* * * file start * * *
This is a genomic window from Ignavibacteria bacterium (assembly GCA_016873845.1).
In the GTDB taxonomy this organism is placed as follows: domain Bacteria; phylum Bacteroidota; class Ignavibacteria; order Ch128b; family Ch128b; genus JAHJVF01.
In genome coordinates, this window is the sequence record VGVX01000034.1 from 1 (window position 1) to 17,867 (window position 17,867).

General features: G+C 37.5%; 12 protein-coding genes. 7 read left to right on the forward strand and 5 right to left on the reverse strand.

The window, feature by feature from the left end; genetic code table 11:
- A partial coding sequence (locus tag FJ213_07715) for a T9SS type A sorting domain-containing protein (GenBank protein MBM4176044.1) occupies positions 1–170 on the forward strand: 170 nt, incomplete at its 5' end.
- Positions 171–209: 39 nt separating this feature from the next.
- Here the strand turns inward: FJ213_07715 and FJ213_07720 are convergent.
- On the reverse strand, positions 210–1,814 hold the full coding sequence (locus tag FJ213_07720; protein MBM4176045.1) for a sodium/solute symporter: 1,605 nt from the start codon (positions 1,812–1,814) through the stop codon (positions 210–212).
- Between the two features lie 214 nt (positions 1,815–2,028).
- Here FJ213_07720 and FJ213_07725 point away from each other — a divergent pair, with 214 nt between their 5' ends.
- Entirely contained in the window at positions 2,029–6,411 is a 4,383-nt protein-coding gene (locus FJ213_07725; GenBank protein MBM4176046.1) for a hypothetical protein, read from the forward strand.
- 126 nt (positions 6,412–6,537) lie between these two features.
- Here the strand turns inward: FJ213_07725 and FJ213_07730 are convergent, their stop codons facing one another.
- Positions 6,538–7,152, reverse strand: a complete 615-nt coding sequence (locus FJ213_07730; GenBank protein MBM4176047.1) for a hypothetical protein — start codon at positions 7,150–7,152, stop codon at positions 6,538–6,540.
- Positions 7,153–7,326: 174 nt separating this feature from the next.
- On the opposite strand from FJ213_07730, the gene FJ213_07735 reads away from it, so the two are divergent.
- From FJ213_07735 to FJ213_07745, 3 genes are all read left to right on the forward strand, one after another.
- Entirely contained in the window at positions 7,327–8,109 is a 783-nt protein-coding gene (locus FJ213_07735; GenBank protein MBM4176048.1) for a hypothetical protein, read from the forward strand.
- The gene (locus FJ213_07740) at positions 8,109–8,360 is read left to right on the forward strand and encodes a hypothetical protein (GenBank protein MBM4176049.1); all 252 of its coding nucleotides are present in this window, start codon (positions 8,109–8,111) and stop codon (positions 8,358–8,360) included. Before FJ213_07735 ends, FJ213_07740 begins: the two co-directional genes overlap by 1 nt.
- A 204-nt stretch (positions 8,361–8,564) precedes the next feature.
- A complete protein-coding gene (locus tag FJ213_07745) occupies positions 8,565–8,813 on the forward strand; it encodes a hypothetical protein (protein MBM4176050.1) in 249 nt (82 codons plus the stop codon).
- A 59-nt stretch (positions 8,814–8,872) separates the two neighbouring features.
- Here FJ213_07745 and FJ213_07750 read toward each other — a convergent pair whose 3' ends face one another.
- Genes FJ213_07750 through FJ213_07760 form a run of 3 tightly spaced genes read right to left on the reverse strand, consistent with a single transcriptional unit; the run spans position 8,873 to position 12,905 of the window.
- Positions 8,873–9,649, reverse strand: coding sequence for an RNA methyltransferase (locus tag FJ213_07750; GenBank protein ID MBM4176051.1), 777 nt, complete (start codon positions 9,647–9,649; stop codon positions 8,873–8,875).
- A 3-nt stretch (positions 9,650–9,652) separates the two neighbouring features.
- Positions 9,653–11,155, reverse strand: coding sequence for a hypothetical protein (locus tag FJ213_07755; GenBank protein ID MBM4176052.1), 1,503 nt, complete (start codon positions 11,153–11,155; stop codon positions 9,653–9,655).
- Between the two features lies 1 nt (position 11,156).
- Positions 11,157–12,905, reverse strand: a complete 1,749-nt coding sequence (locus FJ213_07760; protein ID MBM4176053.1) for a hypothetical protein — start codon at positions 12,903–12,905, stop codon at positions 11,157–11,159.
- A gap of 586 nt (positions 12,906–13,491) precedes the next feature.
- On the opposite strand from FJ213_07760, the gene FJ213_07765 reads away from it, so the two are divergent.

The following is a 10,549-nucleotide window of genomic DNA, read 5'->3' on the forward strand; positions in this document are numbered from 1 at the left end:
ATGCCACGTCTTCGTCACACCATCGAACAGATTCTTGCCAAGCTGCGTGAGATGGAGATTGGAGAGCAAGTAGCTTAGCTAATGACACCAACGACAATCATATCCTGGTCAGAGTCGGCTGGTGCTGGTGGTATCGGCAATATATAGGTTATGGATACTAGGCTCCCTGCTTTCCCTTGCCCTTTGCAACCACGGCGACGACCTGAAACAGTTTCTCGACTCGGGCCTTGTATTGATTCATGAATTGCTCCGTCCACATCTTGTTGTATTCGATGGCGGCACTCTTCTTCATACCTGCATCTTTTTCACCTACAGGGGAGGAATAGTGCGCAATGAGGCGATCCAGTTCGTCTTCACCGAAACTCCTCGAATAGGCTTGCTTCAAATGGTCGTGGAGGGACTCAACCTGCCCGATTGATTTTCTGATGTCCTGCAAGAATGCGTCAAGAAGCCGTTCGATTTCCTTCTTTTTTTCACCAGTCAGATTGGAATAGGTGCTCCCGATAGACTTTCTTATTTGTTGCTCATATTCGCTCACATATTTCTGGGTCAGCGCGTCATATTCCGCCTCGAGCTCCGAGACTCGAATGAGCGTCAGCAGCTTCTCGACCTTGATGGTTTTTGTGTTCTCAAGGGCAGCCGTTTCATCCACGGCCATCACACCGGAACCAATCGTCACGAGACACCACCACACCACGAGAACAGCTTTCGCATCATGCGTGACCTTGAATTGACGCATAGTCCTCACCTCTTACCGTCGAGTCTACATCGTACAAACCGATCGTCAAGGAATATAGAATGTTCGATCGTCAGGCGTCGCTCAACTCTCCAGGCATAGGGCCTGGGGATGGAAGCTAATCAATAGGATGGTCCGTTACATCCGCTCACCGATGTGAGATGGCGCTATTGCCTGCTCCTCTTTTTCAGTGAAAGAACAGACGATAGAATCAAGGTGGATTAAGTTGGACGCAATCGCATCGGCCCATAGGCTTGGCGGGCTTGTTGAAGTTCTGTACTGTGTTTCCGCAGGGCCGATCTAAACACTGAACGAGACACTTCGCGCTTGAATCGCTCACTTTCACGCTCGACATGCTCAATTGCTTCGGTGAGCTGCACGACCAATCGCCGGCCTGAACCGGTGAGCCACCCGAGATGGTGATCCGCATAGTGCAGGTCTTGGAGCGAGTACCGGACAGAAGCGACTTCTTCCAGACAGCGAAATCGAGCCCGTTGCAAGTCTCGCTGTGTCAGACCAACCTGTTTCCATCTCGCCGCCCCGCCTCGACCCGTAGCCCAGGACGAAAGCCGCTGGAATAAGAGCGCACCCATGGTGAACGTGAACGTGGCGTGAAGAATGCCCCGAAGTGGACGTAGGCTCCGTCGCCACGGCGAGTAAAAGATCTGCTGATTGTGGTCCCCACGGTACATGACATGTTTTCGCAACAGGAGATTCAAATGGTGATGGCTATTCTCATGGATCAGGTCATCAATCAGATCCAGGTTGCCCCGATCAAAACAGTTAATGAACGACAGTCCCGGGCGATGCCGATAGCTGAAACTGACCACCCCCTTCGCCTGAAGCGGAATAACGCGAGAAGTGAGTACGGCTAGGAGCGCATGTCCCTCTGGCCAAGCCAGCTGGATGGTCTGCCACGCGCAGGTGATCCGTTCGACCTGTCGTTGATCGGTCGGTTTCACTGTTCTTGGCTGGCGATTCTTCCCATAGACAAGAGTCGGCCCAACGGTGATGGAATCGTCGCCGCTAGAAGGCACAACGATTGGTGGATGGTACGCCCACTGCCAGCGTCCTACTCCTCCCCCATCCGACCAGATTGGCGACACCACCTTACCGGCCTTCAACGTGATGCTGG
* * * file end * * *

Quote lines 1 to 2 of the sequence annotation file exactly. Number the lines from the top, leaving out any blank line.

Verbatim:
This is a genomic window from Ignavibacteria bacterium (assembly GCA_016873845.1).
In the GTDB taxonomy this organism is placed as follows: domain Bacteria; phylum Bacteroidota; class Ignavibacteria; order Ch128b; family Ch128b; genus JAHJVF01.